Introducing the Atom Beta Channel
This week, we’re introducing a beta release channel for Atom and making some changes to our development workflow to improve productivity and the stability of releases. Instead of cutting releases directly from the master branch as we’ve done in the past, all changes will now spend time being tested in a beta phase, giving us more time to catch any regressions that slip through our automated test suite before releasing them to the world. If you like to live on the bleeding edge, using Atom Beta as your main editor is a great way to help us improve Atom. In exchange for encountering and reporting on occasional bugs, you’ll gain faster access to new features and performance improvements.
Releasing straight from master worked pretty well for a while. It kept our mental model simple and minimized the time for getting improvements into the hands of users. Unfortunately, when regressions found their way into master, releasing directly off our development branch caused major disruptions in our workflow.
Often, a day or more would pass between a release and the discovery of some corner-case regression by a user. In the meantime, we might have merged another large pull request into master, leaving ourselves in a situation where in order to ship a fix the original regression, we needed to also ship a bunch of new code that had been on master for a very short amount of time, presenting the risk of yet more regressions.
In response to this kind of scenario, we started being much more cautious about merging code into master following a release, and when releasing large changes, this delay could easily extend for several days. This introduced coordination overhead, because now in order to merge a pull request, it wasn’t enough to know the code was ready. It was also important to know whether or not we had released recently and how likely that release was to contain a regression. These delays also introduced integration risk by delaying the opportunity to test multiple pull requests in combination with one another.
Finally, in the old system, new code only spent a very short amount of time in front of a very small and homogenous audience before being released to the world. We needed a way to test changes with a bigger, more diverse set of users, but still a group that had self-selected and was willing to experience a bit of instability.
If you’ve read about how the Chrome and Rust teams handle their releases, our new strategy should sound familiar. We’re introducing two new branches,
beta, corresponding to the new Atom Beta release channel, and
stable, from which all general Atom releases will be built.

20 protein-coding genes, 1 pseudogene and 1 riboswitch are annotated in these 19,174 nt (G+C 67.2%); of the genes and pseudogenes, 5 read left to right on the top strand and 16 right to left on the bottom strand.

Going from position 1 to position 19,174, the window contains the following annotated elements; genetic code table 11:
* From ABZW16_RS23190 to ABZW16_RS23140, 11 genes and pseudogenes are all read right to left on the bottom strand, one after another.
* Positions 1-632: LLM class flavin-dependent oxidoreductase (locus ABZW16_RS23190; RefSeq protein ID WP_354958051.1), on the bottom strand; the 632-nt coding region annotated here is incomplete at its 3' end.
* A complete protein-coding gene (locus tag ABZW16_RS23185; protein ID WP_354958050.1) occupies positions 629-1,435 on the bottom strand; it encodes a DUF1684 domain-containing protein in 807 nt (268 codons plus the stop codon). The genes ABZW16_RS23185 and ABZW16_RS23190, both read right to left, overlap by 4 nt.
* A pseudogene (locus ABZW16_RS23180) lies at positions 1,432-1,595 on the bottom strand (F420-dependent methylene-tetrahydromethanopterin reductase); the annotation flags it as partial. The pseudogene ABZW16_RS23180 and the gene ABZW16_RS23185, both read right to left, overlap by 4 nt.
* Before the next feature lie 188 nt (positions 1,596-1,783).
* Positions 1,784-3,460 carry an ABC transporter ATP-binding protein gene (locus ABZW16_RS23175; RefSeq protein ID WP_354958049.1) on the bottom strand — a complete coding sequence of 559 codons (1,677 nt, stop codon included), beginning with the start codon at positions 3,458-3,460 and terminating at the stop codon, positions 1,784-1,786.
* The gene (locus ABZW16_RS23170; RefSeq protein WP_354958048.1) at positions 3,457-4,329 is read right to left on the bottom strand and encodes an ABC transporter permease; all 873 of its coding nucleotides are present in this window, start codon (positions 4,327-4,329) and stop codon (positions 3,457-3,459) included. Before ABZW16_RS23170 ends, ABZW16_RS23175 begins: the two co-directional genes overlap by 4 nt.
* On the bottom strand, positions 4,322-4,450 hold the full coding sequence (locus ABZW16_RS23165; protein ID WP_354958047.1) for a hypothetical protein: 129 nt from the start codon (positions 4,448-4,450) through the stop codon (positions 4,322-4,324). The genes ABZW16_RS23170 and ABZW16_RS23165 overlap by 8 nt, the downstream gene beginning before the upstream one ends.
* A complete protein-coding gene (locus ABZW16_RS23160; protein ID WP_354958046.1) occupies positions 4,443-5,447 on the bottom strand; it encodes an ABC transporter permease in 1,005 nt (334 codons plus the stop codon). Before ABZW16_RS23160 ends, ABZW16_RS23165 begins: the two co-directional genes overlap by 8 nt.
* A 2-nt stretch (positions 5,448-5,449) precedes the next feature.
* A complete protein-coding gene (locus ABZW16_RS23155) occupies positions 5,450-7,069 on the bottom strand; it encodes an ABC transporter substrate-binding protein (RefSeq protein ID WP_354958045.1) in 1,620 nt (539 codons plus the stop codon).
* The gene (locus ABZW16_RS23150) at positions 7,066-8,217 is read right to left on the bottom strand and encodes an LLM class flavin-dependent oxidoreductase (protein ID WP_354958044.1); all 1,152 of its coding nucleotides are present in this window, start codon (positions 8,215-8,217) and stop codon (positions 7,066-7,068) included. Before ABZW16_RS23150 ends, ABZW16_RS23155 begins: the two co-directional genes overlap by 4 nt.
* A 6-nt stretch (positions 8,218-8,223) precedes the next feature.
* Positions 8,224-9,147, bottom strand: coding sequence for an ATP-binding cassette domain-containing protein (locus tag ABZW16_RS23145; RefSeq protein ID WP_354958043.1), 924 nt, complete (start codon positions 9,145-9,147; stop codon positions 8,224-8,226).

At a regular cadence, we’ll merge the latest changes from
beta and cut a new release on the beta channel with a pre-release version number. For example, our first beta release was
1.1.0-beta0. New development will continue on
master, but if we get reports of any regressions on the beta channel, we can fix them directly on
beta and cut a new release with an incremented version number, such as
When we feel beta has stabilized, we’ll merge the contents of the
beta branch into
stable and cut a new stable release with a version derived by removing the
betaN pre-release suffix. Then we will again merge new changes from
beta, repeating the cycle. We plan to bump the minor version on every stable release, and if we need to fix regressions that survive through the beta phase, we’ll bump the patch number and re-release on stable to fix them.
The key idea is that as code makes its way through this pipeline, it becomes increasingly stable, because riskier changes on master don’t affect
stable. These branches only get bug fixes, which means that users on the stable channel experience fewer bugs.
A Note To Package Authors
One thing worth noting is that as a package author, please always favor your packages working correctly on Atom’s stable channel. If there’s a new API you’d like to use in beta, consider adding some conditional code so your package works on both channels. Alternatively, you could publish a pre-release version of your package and prevent it from being installed on the previous stable channel release by specifying the version range in the
engines field of your
package.json to include a specific beta channel version but excludes stable, such as
We hope you’ll consider giving Atom Beta a spin. Usually, you should find that it’s a better experience, with features and performance improvements that haven’t been released yet on our stable channel. Every now and then you’ll find a bug. Please report it! Then switch back to the stable channel until we have a chance to issue a patch release. With your help, we can improve the stability of Atom’s releases even as we accelerate the pace of development.